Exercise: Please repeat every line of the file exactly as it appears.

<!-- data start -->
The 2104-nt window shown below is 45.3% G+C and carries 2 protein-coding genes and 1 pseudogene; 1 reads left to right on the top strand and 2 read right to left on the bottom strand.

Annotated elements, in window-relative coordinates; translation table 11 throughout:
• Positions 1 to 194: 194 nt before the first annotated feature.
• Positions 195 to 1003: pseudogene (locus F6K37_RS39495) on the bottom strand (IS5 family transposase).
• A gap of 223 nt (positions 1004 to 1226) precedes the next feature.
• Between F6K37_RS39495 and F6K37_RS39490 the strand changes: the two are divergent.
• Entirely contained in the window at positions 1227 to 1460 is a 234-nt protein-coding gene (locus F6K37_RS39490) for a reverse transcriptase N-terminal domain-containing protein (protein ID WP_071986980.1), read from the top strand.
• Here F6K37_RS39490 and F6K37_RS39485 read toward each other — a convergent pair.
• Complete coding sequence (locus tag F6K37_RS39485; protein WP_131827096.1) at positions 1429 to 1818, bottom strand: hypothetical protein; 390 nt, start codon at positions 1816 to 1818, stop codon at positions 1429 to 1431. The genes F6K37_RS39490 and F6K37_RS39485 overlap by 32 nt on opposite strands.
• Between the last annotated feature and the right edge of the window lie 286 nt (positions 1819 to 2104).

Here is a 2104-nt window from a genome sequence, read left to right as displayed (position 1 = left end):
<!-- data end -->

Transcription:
The 2104-nt window shown below is 45.3% G+C and carries 2 protein-coding genes and 1 pseudogene; 1 reads left to right on the top strand and 2 read right to left on the bottom strand.

Annotated elements, in window-relative coordinates; translation table 11 throughout:
• Positions 1 to 194: 194 nt before the first annotated feature.
• Positions 195 to 1003: pseudogene (locus F6K37_RS39495) on the bottom strand (IS5 family transposase).
• A gap of 223 nt (positions 1004 to 1226) precedes the next feature.
• Between F6K37_RS39495 and F6K37_RS39490 the strand changes: the two are divergent.
• Entirely contained in the window at positions 1227 to 1460 is a 234-nt protein-coding gene (locus F6K37_RS39490) for a reverse transcriptase N-terminal domain-containing protein (protein ID WP_071986980.1), read from the top strand.
• Here F6K37_RS39490 and F6K37_RS39485 read toward each other — a convergent pair.
• Complete coding sequence (locus tag F6K37_RS39485; protein WP_131827096.1) at positions 1429 to 1818, bottom strand: hypothetical protein; 390 nt, start codon at positions 1816 to 1818, stop codon at positions 1429 to 1431. The genes F6K37_RS39490 and F6K37_RS39485 overlap by 32 nt on opposite strands.
• Between the last annotated feature and the right edge of the window lie 286 nt (positions 1819 to 2104).

Here is a 2104-nt window from a genome sequence, read left to right as displayed (position 1 = left end):